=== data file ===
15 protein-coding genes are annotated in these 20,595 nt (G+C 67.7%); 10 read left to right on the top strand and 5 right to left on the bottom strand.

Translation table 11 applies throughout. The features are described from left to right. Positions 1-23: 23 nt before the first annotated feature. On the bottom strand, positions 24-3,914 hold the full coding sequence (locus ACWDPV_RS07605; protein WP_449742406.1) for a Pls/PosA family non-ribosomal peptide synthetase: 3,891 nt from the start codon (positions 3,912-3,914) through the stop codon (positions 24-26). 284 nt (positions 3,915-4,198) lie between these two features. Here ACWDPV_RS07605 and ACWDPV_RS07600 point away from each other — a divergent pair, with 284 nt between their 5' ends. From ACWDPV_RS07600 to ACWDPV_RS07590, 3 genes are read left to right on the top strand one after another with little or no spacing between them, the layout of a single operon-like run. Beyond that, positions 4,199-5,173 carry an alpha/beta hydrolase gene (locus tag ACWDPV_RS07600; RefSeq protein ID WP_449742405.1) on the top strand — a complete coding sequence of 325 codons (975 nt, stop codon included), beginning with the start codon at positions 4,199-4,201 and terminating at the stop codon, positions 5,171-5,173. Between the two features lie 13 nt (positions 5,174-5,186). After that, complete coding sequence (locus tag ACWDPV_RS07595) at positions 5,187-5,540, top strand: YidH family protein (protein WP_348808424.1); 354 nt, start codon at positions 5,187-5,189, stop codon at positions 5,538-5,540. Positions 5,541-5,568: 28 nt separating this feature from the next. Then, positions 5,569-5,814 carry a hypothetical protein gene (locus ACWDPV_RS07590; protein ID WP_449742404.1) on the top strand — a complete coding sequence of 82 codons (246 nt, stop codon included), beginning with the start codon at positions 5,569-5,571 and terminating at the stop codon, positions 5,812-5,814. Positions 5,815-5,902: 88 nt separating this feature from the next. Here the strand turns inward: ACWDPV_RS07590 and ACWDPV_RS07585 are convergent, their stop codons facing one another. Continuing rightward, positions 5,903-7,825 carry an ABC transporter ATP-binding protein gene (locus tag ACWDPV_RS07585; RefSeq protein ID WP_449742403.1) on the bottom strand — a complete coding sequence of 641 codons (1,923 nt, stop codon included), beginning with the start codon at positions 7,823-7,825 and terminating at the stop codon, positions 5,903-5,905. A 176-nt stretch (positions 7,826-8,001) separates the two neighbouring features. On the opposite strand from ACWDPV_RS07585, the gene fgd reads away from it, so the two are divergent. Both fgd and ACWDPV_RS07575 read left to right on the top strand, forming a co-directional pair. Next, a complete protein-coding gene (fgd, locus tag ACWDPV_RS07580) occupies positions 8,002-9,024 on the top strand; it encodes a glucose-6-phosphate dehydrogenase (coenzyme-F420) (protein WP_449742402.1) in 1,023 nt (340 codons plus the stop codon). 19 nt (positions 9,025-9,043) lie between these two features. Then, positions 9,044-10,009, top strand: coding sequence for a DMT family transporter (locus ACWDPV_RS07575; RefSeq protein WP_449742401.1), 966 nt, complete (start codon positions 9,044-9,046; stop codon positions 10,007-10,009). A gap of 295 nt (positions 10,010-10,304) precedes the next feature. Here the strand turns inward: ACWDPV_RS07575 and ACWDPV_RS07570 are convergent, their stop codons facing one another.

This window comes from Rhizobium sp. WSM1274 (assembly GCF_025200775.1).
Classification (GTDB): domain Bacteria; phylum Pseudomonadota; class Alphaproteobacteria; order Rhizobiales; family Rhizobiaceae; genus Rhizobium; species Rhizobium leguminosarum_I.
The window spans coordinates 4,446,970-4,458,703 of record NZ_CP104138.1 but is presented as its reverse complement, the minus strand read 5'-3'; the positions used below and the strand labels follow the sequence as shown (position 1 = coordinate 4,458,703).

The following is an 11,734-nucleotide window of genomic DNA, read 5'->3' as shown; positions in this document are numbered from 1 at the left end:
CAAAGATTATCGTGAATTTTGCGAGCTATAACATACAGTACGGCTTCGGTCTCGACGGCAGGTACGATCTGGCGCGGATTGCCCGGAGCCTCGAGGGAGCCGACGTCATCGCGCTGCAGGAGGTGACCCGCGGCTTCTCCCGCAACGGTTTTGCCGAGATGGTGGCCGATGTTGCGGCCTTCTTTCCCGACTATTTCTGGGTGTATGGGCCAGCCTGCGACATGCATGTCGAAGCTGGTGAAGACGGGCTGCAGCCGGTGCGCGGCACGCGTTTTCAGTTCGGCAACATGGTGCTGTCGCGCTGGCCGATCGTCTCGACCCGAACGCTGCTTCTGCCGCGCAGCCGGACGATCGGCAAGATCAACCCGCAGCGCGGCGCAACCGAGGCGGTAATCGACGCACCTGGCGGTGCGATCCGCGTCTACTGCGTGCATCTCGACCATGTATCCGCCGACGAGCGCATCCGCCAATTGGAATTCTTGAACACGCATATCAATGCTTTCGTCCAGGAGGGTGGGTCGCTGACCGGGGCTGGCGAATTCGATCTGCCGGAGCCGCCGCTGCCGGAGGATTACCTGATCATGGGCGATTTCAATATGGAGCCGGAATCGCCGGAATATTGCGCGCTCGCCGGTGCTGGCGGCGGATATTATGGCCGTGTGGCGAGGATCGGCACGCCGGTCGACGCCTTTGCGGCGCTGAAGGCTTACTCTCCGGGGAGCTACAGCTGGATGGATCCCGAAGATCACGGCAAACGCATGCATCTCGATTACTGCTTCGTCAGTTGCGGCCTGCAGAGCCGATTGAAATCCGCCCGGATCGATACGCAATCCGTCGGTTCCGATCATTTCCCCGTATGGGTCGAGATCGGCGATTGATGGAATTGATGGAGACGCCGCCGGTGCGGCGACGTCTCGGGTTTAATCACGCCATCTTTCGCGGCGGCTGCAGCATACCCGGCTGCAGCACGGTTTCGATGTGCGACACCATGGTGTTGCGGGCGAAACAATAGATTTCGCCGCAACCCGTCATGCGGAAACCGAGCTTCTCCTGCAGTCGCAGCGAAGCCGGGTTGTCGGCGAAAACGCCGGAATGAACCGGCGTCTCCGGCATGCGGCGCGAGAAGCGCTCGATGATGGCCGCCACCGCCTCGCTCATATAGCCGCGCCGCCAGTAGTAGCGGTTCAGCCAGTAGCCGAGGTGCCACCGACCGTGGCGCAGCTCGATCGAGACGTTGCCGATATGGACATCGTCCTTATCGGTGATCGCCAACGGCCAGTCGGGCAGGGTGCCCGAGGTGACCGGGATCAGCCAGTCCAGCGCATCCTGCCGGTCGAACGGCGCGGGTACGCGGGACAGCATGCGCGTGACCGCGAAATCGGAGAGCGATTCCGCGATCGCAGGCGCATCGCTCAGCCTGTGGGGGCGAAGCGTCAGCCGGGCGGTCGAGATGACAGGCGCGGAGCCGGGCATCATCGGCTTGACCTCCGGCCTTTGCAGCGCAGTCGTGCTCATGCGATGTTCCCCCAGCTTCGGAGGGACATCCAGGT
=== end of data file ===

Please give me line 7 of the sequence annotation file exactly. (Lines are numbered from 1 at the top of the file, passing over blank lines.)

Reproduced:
CAAAGATTATCGTGAATTTTGCGAGCTATAACATACAGTACGGCTTCGGTCTCGACGGCAGGTACGATCTGGCGCGGATTGCCCGGAGCCTCGAGGGAGCCGACGTCATCGCGCTGCAGGAGGTGACCCGCGGCTTCTCCCGCAACGGTTTTGCCGAGATGGTGGCCGATGTTGCGGCCTTCTTTCCCGACTATTTCTGGGTGTATGGGCCAGCCTGCGACATGCATGTCGAAGCTGGTGAAGACGGGCTGCAGCCGGTGCGCGGCACGCGTTTTCAGTTCGGCAACATGGTGCTGTCGCGCTGGCCGATCGTCTCGACCCGAACGCTGCTTCTGCCGCGCAGCCGGACGATCGGCAAGATCAACCCGCAGCGCGGCGCAACCGAGGCGGTAATCGACGCACCTGGCGGTGCGATCCGCGTCTACTGCGTGCATCTCGACCATGTATCCGCCGACGAGCGCATCCGCCAATTGGAATTCTTGAACACGCATATCAATGCTTTCGTCCAGGAGGGTGGGTCGCTGACCGGGGCTGGCGAATTCGATCTGCCGGAGCCGCCGCTGCCGGAGGATTACCTGATCATGGGCGATTTCAATATGGAGCCGGAATCGCCGGAATATTGCGCGCTCGCCGGTGCTGGCGGCGGATATTATGGCCGTGTGGCGAGGATCGGCACGCCGGTCGACGCCTTTGCGGCGCTGAAGGCTTACTCTCCGGGGAGCTACAGCTGGATGGATCCCGAAGATCACGGCAAACGCATGCATCTCGATTACTGCTTCGTCAGTTGCGGCCTGCAGAGCCGATTGAAATCCGCCCGGATCGATACGCAATCCGTCGGTTCCGATCATTTCCCCGTATGGGTCGAGATCGGCGATTGATGGAATTGATGGAGACGCCGCCGGTGCGGCGACGTCTCGGGTTTAATCACGCCATCTTTCGCGGCGGCTGCAGCATACCCGGCTGCAGCACGGTTTCGATGTGCGACACCATGGTGTTGCGGGCGAAACAATAGATTTCGCCGCAACCCGTCATGCGGAAACCGAGCTTCTCCTGCAGTCGCAGCGAAGCCGGGTTGTCGGCGAAAACGCCGGAATGAACCGGCGTCTCCGGCATGCGGCGCGAGAAGCGCTCGATGATGGCCGCCACCGCCTCGCTCATATAGCCGCGCCGCCAGTAGTAGCGGTTCAGCCAGTAGCCGAGGTGCCACCGACCGTGGCGCAGCTCGATCGAGACGTTGCCGATATGGACATCGTCCTTATCGGTGATCGCCAACGGCCAGTCGGGCAGGGTGCCCGAGGTGACCGGGATCAGCCAGTCCAGCGCATCCTGCCGGTCGAACGGCGCGGGTACGCGGGACAGCATGCGCGTGACCGCGAAATCGGAGAGCGATTCCGCGATCGCAGGCGCATCGCTCAGCCTGTGGGGGCGAAGCGTCAGCCGGGCGGTCGAGATGACAGGCGCGGAGCCGGGCATCATCGGCTTGACCTCCGGCCTTTGCAGCGCAGTCGTGCTCATGCGATGTTCCCCCAGCTTCGGAGGGACATCCAGGT